One would have hoped that Sardesai would use his position in the ruling coalition to push forward agendas, like the official recognition of the Roman script, that will halt the systematic minoritization of various groups within Goa. However, Sardesai’s rhetoric demonstrates a troubling similarity with Hindu nationalists. Take, for example, that not only has Sardesai reportedly dismissed Noronha’s argument as hyperbole he has also dismissed “certain sections of Goan people” as being irrational. He suggests that such concerns are the result of “scepticism, pessimism among certain sections of Goan people” rather than rational opinion articulated after careful study and observation. Given that these comments were made in the context of Noronha’s article, one can safely assume that Sardesai means Catholics when he refers to “certain sections of Goan people.”

As should be obvious from the discussion above, fascism in our state is not limited to the actions of the BJP alone. Rather, it has had a long gestation period. Nevertheless, it is also true that the presence of the BJP, especially at the Centre, has allowed for the animosity towards non-Hindu groups to be asserted viciously. In this context we should take into consideration the words of the economist and former finance minister of Greece, Yanis Varoufakis. Speaking in the context of the recently concluded French presidential elections Varoufakis pointed out that it was important to rally around the problematic figure of Emmanuel Macron precisely because it was critical that the racist and right-wing Marie Le Pen be defeated. Speaking to those who did not see a difference between these two problematic figures he pointed out that one needed to be aware of the implications of what happens when a “fascist, racist party” gets its “hands on the levers of the deep state, the levers of the police, and of the army.” This article will appear too late for it to have any impact on the outcome of the election to the Panjim legislatve seat. However, the larger point that needs to be made is to underline how fascism operates, and how it is, in fact, very much a threat in Goa.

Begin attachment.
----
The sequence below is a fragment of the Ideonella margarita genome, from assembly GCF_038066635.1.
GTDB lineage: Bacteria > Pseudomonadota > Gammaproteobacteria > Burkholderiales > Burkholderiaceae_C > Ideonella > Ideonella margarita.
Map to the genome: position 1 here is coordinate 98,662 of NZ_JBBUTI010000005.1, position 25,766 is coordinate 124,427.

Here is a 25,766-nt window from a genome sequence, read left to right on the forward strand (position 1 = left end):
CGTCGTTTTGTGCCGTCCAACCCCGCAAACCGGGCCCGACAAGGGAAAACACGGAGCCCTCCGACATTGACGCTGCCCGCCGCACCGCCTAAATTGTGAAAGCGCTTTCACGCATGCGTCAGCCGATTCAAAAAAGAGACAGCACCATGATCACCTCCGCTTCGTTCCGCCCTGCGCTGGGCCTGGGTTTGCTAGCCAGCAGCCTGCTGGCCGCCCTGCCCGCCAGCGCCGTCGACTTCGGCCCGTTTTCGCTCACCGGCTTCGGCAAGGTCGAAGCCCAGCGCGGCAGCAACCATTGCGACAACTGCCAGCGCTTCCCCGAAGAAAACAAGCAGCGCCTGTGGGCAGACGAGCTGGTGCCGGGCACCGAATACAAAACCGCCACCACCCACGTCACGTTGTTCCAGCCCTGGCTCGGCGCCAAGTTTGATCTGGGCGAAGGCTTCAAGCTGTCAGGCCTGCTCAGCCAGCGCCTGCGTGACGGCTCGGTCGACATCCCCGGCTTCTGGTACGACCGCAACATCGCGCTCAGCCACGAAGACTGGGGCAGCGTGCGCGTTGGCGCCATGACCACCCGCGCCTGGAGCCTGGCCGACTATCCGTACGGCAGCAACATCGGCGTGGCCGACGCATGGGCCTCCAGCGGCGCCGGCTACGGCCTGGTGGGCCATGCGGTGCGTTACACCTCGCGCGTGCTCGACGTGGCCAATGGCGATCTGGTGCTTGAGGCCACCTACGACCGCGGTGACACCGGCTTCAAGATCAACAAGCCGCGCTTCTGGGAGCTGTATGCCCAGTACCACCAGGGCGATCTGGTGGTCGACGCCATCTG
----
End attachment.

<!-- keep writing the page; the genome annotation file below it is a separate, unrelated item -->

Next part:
(A version of this text was first published in the O Heraldo on 24 Aug 2017)